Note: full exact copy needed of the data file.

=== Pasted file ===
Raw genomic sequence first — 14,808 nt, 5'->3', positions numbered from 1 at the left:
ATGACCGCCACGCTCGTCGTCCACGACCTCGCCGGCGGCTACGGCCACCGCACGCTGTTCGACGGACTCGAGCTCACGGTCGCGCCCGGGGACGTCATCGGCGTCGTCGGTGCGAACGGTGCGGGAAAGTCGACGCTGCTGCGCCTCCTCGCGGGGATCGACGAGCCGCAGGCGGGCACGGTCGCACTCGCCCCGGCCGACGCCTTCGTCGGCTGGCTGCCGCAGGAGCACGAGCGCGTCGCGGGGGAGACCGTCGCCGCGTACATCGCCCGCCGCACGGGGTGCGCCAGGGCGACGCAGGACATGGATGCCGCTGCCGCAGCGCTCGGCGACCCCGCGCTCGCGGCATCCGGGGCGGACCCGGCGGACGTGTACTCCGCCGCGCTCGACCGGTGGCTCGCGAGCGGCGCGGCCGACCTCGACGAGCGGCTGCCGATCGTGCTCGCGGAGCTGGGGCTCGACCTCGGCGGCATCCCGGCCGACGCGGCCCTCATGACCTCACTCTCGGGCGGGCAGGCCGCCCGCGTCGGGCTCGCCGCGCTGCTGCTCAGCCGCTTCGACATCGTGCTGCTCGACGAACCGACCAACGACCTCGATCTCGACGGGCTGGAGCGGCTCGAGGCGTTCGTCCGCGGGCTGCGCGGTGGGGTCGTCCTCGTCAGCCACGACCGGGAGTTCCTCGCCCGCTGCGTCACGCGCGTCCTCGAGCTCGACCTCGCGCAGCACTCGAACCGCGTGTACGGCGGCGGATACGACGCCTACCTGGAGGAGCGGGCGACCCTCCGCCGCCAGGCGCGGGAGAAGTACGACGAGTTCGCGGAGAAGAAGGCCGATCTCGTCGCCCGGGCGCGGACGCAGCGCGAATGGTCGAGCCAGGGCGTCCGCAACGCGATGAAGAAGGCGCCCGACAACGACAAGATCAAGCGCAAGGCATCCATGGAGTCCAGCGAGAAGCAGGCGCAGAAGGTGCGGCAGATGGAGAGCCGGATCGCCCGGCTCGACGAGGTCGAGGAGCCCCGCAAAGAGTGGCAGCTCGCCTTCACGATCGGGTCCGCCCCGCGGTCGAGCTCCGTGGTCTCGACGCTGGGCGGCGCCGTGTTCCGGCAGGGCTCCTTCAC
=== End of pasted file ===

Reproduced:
Raw genomic sequence first — 14,808 nt, 5'->3', positions numbered from 1 at the left:
ATGACCGCCACGCTCGTCGTCCACGACCTCGCCGGCGGCTACGGCCACCGCACGCTGTTCGACGGACTCGAGCTCACGGTCGCGCCCGGGGACGTCATCGGCGTCGTCGGTGCGAACGGTGCGGGAAAGTCGACGCTGCTGCGCCTCCTCGCGGGGATCGACGAGCCGCAGGCGGGCACGGTCGCACTCGCCCCGGCCGACGCCTTCGTCGGCTGGCTGCCGCAGGAGCACGAGCGCGTCGCGGGGGAGACCGTCGCCGCGTACATCGCCCGCCGCACGGGGTGCGCCAGGGCGACGCAGGACATGGATGCCGCTGCCGCAGCGCTCGGCGACCCCGCGCTCGCGGCATCCGGGGCGGACCCGGCGGACGTGTACTCCGCCGCGCTCGACCGGTGGCTCGCGAGCGGCGCGGCCGACCTCGACGAGCGGCTGCCGATCGTGCTCGCGGAGCTGGGGCTCGACCTCGGCGGCATCCCGGCCGACGCGGCCCTCATGACCTCACTCTCGGGCGGGCAGGCCGCCCGCGTCGGGCTCGCCGCGCTGCTGCTCAGCCGCTTCGACATCGTGCTGCTCGACGAACCGACCAACGACCTCGATCTCGACGGGCTGGAGCGGCTCGAGGCGTTCGTCCGCGGGCTGCGCGGTGGGGTCGTCCTCGTCAGCCACGACCGGGAGTTCCTCGCCCGCTGCGTCACGCGCGTCCTCGAGCTCGACCTCGCGCAGCACTCGAACCGCGTGTACGGCGGCGGATACGACGCCTACCTGGAGGAGCGGGCGACCCTCCGCCGCCAGGCGCGGGAGAAGTACGACGAGTTCGCGGAGAAGAAGGCCGATCTCGTCGCCCGGGCGCGGACGCAGCGCGAATGGTCGAGCCAGGGCGTCCGCAACGCGATGAAGAAGGCGCCCGACAACGACAAGATCAAGCGCAAGGCATCCATGGAGTCCAGCGAGAAGCAGGCGCAGAAGGTGCGGCAGATGGAGAGCCGGATCGCCCGGCTCGACGAGGTCGAGGAGCCCCGCAAAGAGTGGCAGCTCGCCTTCACGATCGGGTCCGCCCCGCGGTCGAGCTCCGTGGTCTCGACGCTGGGCGGCGCCGTGTTCCGGCAGGGCTCCTTCAC